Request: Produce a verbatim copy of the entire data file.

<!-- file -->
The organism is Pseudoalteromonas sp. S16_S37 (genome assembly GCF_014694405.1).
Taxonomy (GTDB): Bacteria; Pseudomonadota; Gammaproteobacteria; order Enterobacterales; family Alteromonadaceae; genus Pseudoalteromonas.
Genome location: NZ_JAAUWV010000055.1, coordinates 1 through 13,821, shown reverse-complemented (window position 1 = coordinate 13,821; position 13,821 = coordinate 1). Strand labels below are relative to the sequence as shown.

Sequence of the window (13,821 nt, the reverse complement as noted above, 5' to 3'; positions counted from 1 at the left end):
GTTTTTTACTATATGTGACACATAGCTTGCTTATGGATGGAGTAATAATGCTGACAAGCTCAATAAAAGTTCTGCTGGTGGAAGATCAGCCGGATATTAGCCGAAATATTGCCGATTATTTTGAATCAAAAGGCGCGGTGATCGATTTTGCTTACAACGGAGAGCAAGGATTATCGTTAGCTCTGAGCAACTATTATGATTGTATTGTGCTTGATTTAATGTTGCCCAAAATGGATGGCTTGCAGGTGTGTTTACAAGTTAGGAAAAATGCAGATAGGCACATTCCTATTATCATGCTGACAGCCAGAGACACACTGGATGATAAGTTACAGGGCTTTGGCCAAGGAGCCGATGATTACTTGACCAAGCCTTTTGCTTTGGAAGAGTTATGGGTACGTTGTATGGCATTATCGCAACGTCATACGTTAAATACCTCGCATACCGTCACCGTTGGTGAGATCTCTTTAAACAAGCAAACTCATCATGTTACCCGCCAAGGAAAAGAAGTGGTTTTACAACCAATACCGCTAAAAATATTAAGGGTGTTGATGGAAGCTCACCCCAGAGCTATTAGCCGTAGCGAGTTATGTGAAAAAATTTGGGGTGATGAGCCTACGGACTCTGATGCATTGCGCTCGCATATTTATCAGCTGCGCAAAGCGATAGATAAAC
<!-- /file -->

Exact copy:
The organism is Pseudoalteromonas sp. S16_S37 (genome assembly GCF_014694405.1).
Taxonomy (GTDB): Bacteria; Pseudomonadota; Gammaproteobacteria; order Enterobacterales; family Alteromonadaceae; genus Pseudoalteromonas.
Genome location: NZ_JAAUWV010000055.1, coordinates 1 through 13,821, shown reverse-complemented (window position 1 = coordinate 13,821; position 13,821 = coordinate 1). Strand labels below are relative to the sequence as shown.

Sequence of the window (13,821 nt, the reverse complement as noted above, 5' to 3'; positions counted from 1 at the left end):
GTTTTTTACTATATGTGACACATAGCTTGCTTATGGATGGAGTAATAATGCTGACAAGCTCAATAAAAGTTCTGCTGGTGGAAGATCAGCCGGATATTAGCCGAAATATTGCCGATTATTTTGAATCAAAAGGCGCGGTGATCGATTTTGCTTACAACGGAGAGCAAGGATTATCGTTAGCTCTGAGCAACTATTATGATTGTATTGTGCTTGATTTAATGTTGCCCAAAATGGATGGCTTGCAGGTGTGTTTACAAGTTAGGAAAAATGCAGATAGGCACATTCCTATTATCATGCTGACAGCCAGAGACACACTGGATGATAAGTTACAGGGCTTTGGCCAAGGAGCCGATGATTACTTGACCAAGCCTTTTGCTTTGGAAGAGTTATGGGTACGTTGTATGGCATTATCGCAACGTCATACGTTAAATACCTCGCATACCGTCACCGTTGGTGAGATCTCTTTAAACAAGCAAACTCATCATGTTACCCGCCAAGGAAAAGAAGTGGTTTTACAACCAATACCGCTAAAAATATTAAGGGTGTTGATGGAAGCTCACCCCAGAGCTATTAGCCGTAGCGAGTTATGTGAAAAAATTTGGGGTGATGAGCCTACGGACTCTGATGCATTGCGCTCGCATATTTATCAGCTGCGCAAAGCGATAGATAAAC